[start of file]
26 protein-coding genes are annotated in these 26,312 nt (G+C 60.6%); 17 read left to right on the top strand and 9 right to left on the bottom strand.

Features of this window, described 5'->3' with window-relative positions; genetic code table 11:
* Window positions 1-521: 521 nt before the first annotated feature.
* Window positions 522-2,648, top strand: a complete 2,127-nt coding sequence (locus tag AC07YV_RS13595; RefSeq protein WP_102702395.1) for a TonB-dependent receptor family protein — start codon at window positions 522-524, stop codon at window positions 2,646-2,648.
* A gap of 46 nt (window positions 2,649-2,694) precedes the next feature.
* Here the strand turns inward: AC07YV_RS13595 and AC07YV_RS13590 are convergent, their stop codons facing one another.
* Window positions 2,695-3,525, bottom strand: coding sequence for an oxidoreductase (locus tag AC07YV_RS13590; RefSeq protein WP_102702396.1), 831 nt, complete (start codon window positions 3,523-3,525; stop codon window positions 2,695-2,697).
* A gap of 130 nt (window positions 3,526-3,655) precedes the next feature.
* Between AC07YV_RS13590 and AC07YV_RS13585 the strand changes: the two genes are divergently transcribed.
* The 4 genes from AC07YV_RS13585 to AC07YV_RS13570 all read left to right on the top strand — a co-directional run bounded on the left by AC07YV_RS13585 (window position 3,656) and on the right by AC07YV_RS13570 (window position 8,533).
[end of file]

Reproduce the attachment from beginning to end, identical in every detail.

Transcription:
26 protein-coding genes are annotated in these 26,312 nt (G+C 60.6%); 17 read left to right on the top strand and 9 right to left on the bottom strand.

Features of this window, described 5'->3' with window-relative positions; genetic code table 11:
* Window positions 1-521: 521 nt before the first annotated feature.
* Window positions 522-2,648, top strand: a complete 2,127-nt coding sequence (locus tag AC07YV_RS13595; RefSeq protein WP_102702395.1) for a TonB-dependent receptor family protein — start codon at window positions 522-524, stop codon at window positions 2,646-2,648.
* A gap of 46 nt (window positions 2,649-2,694) precedes the next feature.
* Here the strand turns inward: AC07YV_RS13595 and AC07YV_RS13590 are convergent, their stop codons facing one another.
* Window positions 2,695-3,525, bottom strand: coding sequence for an oxidoreductase (locus tag AC07YV_RS13590; RefSeq protein WP_102702396.1), 831 nt, complete (start codon window positions 3,523-3,525; stop codon window positions 2,695-2,697).
* A gap of 130 nt (window positions 3,526-3,655) precedes the next feature.
* Between AC07YV_RS13590 and AC07YV_RS13585 the strand changes: the two genes are divergently transcribed.
* The 4 genes from AC07YV_RS13585 to AC07YV_RS13570 all read left to right on the top strand — a co-directional run bounded on the left by AC07YV_RS13585 (window position 3,656) and on the right by AC07YV_RS13570 (window position 8,533).